Confession time: I haven’t read many of the classics. I find them rather stodgy and slow. I appreciate that they are great works of art but I tend to find them less rewarding. I know this is a bad approach to have, especially from someone who loves to read and works in publishing, but I can’t help how I feel.
Then, I had a brilliant idea. Instead of reading them myself, why not listen to other people read them to me? And so it was that I found a version of Bram Stoker’s Dracula performed by Alan Cumming, Tim Curry and a whole star-studded cast on Audible. Suddenly, this daunting book, written entirely in letter and diary form, was less intimidating. I instantly fell in love with all of the characters. The actors had me gripped from the beginning and, all in all, they made bus journeys far more exciting.
Dracula is a slow brew. The tale begins with Jonathan Harker who visits the famous Count Dracula in Transylvania. He is greeted warmly and kept very well as a guest in the castle. However, things take a darker turn when Harker realises that his host has a very dark secret. Jonathan’s journal entries become hurried as he tries to escape what he now realises is a prison and a host who is a vampire. Left on a cliff-hanger, the story shifts to London.
There we meet three new characters; Dr Seward, Lucy and Mina (Jonathan’s girlfriend). Mina is worried about Jonathan’s lack of recent correspondence since visiting Dracula. She is also worried about Lucy. The girl is unusually pale and weak. Enter Dr. Seward who’s called in to consult on Lucy’s health. He is flummoxed by her condition and asks his colleague Professor Abraham Van Helsing to assist him.
The Character’s letters and diary entries slowly unfold as each comes to believe in Van Helsing’s theories of the undead and how they walk among us. It is a wonderful development. I could hear the change in their voice the moment they begin to believe that vampires may just be real.
Mina is the real hero of the story. She is the Hermione Granger (of Harry Potter) and mastermind of this adventure group. When the others take off in their various flights of fancy, she brings them back down to Earth. She uses the information collected by Dr. Seward and Van Helsing to develop a cohesive plan to destroy Dracula.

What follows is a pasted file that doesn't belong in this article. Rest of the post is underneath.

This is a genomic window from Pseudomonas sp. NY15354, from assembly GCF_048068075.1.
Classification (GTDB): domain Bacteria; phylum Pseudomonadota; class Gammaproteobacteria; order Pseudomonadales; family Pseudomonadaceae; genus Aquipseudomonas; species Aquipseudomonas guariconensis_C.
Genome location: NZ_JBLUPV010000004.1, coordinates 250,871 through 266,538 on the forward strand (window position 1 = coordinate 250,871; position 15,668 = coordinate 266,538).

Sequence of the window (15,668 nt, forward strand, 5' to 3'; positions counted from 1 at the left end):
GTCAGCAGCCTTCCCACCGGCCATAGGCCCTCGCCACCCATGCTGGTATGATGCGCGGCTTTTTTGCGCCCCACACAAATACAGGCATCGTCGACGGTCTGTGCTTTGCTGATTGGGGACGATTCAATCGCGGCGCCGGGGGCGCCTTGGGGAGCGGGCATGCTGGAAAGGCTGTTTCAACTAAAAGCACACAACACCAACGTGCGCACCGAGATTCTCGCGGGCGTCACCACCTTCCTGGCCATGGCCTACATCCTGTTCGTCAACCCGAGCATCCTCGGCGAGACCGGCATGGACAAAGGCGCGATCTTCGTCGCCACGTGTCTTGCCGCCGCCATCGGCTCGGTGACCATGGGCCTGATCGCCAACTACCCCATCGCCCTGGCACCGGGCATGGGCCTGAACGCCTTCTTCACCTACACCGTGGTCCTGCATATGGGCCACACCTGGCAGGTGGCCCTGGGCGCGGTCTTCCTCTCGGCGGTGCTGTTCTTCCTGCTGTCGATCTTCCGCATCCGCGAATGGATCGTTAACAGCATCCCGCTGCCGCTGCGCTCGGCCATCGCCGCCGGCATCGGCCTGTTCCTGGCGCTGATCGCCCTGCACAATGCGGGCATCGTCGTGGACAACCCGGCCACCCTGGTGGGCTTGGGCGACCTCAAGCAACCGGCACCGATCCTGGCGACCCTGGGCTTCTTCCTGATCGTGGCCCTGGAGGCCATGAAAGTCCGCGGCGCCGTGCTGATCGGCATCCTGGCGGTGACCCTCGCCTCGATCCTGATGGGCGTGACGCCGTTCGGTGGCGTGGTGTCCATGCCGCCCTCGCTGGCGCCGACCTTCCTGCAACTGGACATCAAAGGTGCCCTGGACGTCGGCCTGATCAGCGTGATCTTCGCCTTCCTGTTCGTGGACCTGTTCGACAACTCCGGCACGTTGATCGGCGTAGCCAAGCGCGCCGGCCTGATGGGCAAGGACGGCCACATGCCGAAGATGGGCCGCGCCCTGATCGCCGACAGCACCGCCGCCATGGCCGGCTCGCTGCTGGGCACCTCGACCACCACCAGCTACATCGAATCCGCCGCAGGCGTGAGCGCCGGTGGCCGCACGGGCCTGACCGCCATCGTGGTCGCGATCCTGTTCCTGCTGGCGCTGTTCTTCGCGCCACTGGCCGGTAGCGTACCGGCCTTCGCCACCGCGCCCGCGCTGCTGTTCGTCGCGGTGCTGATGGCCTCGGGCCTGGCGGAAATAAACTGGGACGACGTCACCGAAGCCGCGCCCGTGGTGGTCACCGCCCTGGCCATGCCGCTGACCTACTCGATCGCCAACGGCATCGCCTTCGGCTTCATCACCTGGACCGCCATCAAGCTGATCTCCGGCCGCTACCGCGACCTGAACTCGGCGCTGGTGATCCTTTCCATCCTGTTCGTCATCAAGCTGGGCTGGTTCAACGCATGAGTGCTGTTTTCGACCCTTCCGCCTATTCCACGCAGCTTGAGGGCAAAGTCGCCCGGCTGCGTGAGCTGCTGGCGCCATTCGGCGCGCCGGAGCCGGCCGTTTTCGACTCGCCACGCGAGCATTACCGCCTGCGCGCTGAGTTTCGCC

I found it interesting that a book written in 1897 would have such a woman focus. Popular culture had me believing that Van Helsing was the hero of this book. He is, after all, the one who gets all of the sequels and spinoffs. Dracula himself also gets a lot of attention and, it’s true, he is the most memorable of the characters - what with his undeniable class, velvet voice and unbelievable style. He deserves attention but I truly loved that the novel is lead by an unsung heroine.
Dr. Seward, Jonathan and especially Van Helsing are in awe of Mina. They know that she is utterly invaluable to them and the success of their mission. They marvel in her presence and desire to protect her at all costs. The audiobook portrays this perfectly as Alan Cumming (Dr. Seward) and Tim Curry (Van Helsing) carry such reverence in their voices when discussing Mina. I was utterly rapt by their performances.
I do not regret listening to Dracula rather than reading it. In fact, I think I enjoyed it more. Horror is even more compelling in audio form because the delicious sense of dread and fear is so well pronounced through tone of voice.
I dared not skip ahead in the audiobook (just to check if everyone was okay) like I easily do in a physical book. I loved that other-worldly captivation - especially with my noise-cancelling headphones. It sent wee chills down my spine.
I understand now why Bram Stoker’s Dracula has been deemed a classic. Kudos to you, Mr. Stoker! I have basked in your genius and added you to my historic persons dinner party list. I’m now fully prepared to pipe up and argue that Mina is the true heroine of Dracula. Move over Van Helsing. You didn’t deserve all of those movie sequels.